quote:
Originally posted by Gary Dallison

Beholders may have had some involvement in plagues, but they arrived quite late to the calimshan party (-2000 dr ish) and their modus operandi for the first few millennia seems to be "exterminate" dalek style, which matches their mindset in that they believe themselves superior to everything else.
I think it took them a long time to learn that humanoids can be really good at war and they needed other means to beat them into submission (which is why vaxall starts getting in bed with the twisted rune and manipulating teldorn darkhope to conquer humans for the beholders).



Agreed, beholder wanted slaves and fodder. They were completely fine with obliterating everyone that resisted but they wouldn't want to ruin their slave population by injecting plagues so I don't think beholders are the culprits here.
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Demzer
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Posted - 19 Jan 2021 :  10:20:13  Show Profile Send Demzer a Private Message  Reply with Quote
quote:
Originally posted by Gary Dallison

Thinking about other things unrelated to plagues.

2 - Calimport was destroyed by dragons in -7790 DR, how and why. My first thought is that it wouldnt be a port at this time as there are no other nations to trade with and genies dont need ships to trade. I'm thinking at this time it was a Palace with slaves living around it. Now normally dragons appearing and annihilating a settlement is not unusual in Faerun, but this settlement was home to one of the most powerful genies ever and possibly his 100 allied genies so how did the dragons organise into a cohesive force and why did they choose to antagonise such a powerful foe.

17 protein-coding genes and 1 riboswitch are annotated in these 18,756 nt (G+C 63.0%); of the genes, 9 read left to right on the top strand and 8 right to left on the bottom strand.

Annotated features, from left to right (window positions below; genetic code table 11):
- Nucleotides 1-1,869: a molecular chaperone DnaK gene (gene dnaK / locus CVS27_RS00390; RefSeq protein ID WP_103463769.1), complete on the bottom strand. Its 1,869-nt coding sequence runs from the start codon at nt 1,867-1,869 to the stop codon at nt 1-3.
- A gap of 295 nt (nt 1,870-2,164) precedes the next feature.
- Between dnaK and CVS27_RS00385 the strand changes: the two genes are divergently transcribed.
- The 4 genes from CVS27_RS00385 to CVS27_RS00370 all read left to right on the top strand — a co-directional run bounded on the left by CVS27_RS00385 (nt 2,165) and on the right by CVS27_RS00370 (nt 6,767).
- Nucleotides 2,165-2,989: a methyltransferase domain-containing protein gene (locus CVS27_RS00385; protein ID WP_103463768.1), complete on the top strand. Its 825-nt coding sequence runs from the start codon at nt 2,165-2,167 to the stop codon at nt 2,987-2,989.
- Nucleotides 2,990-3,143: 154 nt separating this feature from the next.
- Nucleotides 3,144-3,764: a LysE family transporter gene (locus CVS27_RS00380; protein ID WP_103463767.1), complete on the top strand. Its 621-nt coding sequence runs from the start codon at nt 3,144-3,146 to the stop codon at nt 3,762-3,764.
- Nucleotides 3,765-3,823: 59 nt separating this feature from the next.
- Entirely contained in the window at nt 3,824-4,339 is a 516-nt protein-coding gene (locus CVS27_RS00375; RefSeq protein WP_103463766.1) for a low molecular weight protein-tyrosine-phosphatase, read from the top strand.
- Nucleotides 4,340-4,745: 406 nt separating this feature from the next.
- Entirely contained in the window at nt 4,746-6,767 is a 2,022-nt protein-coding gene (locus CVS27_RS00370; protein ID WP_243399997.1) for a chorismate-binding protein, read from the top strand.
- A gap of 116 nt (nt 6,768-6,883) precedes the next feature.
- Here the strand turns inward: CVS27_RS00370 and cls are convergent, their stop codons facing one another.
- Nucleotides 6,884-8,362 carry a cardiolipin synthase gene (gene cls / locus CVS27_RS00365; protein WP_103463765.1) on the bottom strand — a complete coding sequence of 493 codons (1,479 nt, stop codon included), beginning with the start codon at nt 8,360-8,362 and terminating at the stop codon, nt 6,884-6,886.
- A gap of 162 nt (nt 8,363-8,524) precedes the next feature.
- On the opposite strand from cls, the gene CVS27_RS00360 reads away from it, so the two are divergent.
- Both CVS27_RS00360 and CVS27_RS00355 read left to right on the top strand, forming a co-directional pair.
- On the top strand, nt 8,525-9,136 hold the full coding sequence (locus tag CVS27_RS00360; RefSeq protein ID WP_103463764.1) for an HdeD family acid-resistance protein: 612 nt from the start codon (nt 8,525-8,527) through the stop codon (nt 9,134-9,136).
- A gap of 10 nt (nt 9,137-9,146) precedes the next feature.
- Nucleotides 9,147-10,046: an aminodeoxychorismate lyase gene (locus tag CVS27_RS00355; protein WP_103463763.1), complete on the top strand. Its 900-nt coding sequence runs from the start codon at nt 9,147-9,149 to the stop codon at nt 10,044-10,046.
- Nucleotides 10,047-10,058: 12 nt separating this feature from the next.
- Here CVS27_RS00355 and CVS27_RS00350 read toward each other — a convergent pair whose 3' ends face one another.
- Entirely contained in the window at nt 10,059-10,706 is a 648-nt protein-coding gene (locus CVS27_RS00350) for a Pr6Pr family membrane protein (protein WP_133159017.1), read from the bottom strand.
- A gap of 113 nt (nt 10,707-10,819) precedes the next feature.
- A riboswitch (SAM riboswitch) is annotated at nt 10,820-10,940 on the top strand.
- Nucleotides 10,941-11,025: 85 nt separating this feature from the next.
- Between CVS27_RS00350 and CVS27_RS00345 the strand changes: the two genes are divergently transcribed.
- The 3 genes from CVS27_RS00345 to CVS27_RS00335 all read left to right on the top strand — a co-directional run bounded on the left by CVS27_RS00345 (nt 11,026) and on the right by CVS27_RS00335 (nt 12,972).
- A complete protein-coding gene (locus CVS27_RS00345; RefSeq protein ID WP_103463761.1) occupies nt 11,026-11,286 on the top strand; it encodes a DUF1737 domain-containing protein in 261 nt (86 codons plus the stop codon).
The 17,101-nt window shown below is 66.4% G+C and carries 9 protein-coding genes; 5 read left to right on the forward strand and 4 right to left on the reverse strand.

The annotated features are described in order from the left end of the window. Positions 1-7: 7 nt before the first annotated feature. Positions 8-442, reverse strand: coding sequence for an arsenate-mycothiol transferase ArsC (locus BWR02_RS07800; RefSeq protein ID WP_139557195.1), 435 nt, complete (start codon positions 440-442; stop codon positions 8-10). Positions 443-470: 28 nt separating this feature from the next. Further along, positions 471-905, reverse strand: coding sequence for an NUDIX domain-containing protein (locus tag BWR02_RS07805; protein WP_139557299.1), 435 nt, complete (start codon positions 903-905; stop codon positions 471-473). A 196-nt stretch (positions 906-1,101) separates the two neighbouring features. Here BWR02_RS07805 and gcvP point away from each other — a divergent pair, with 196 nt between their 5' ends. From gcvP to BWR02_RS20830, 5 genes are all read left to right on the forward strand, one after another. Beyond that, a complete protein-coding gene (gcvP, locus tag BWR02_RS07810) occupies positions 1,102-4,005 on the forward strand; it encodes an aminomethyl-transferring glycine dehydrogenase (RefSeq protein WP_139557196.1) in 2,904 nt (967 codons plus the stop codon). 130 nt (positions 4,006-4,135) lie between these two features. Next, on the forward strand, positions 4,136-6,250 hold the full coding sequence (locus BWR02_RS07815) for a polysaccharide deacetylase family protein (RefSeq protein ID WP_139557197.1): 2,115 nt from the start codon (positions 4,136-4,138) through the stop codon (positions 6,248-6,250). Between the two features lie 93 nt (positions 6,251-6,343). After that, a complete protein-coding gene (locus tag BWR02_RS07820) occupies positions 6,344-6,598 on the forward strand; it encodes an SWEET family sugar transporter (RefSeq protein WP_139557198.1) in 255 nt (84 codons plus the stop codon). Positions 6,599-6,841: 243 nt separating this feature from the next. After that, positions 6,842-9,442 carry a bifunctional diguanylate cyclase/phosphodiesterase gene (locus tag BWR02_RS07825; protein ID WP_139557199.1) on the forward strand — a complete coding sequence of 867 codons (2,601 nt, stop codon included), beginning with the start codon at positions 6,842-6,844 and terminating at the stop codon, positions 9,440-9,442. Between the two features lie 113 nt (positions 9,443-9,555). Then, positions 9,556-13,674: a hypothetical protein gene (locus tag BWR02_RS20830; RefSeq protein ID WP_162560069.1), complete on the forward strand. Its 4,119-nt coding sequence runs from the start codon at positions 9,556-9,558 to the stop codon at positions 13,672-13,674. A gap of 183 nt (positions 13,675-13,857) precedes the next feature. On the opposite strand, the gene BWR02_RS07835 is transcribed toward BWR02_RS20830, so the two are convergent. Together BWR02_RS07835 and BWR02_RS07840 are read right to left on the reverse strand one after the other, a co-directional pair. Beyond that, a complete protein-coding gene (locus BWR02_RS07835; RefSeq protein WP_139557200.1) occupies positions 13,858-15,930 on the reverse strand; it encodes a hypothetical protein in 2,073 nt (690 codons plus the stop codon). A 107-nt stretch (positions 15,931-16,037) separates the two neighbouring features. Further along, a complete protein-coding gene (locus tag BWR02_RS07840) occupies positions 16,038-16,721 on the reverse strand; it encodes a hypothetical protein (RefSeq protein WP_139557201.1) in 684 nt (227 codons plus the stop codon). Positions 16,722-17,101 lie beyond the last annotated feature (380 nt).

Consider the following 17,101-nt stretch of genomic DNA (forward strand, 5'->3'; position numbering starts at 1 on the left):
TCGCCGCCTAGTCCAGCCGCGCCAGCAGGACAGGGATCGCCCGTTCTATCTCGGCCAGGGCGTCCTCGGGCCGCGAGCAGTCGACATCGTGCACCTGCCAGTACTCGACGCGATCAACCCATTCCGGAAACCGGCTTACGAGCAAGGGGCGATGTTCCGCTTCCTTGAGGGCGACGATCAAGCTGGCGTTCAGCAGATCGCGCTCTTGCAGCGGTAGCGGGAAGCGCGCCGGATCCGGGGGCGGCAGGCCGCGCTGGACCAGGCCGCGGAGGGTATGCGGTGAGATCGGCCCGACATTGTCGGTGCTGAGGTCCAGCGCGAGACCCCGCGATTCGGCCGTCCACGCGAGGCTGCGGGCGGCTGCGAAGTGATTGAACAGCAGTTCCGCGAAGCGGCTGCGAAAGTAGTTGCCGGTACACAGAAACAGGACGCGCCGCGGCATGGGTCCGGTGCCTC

The genies were newcomers at the time, being there for barely 10 years (give or take the precision of the timeline) and they were busy building up and enslaving local humans in that time. I doubt anyone in the earth, skies or forests of Faerun knew anything about how powerful Calim might have been. The dragons tried to quash the newcomers before they got a foothold and succeeded only in angering Calim, causing the eradication or flight of the dragons of the Marching Mountains.
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bloodtide_the_red
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Posted - 19 Jan 2021 :  18:00:09  Show Profile  Visit bloodtide_the_red's Homepage Send bloodtide_the_red a Private Message  Reply with Quote
quote:
Originally posted by maransreth
To bloodtide_the_red: Yes plagues are a part of life, however Calimshan seems to be hit harder with plagues than other parts of Faerun. Mention of plagues in GHotR are haphazard around the rest of Faerun.



Other then the writers/editors/company refuse to put any negative real world things in any game book. Plagues are a huge part of history, but are unknown in the Western World...at least until the current worldwide pandemic.

The second big problem is the bias. Much of the Realms like the Dalelands, Cromyr, Waterdeep and so forth are treated as special because the writers like or love them so much. So they make them perfect places. And perfect places don't have things like lots of plagues. That is why you don't see super special Cromyr effected by plagues. Cromyr is home of knights in shining armor and a trillion trillion secret but cool plots(sigh).
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Gary Dallison
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Posted - 19 Jan 2021 :  21:01:57  Show Profile Send Gary Dallison a Private Message  Reply with Quote
I can get that a few dragons might attack the newcomers, but an organised flight implies something not found among dragons today - a cohesive society. Perhaps the dragons of Calimshan had a dragon overlord as mentioned occasionally in Ed's writings.

I think i've figured out where the Mythaleash spell came from. The Forest of Mir (Sarenstar) would have covered a lot more than the southern arm between the Alimir and the Marching Mountains. These forests probably stretched from east to west across Calimshan and were full of elves. Calim ousted them from the forests and i'm wondering if they left behind some of their riches including this mythaleash spell (they possessed high magic enough to bind Calim and Memnon).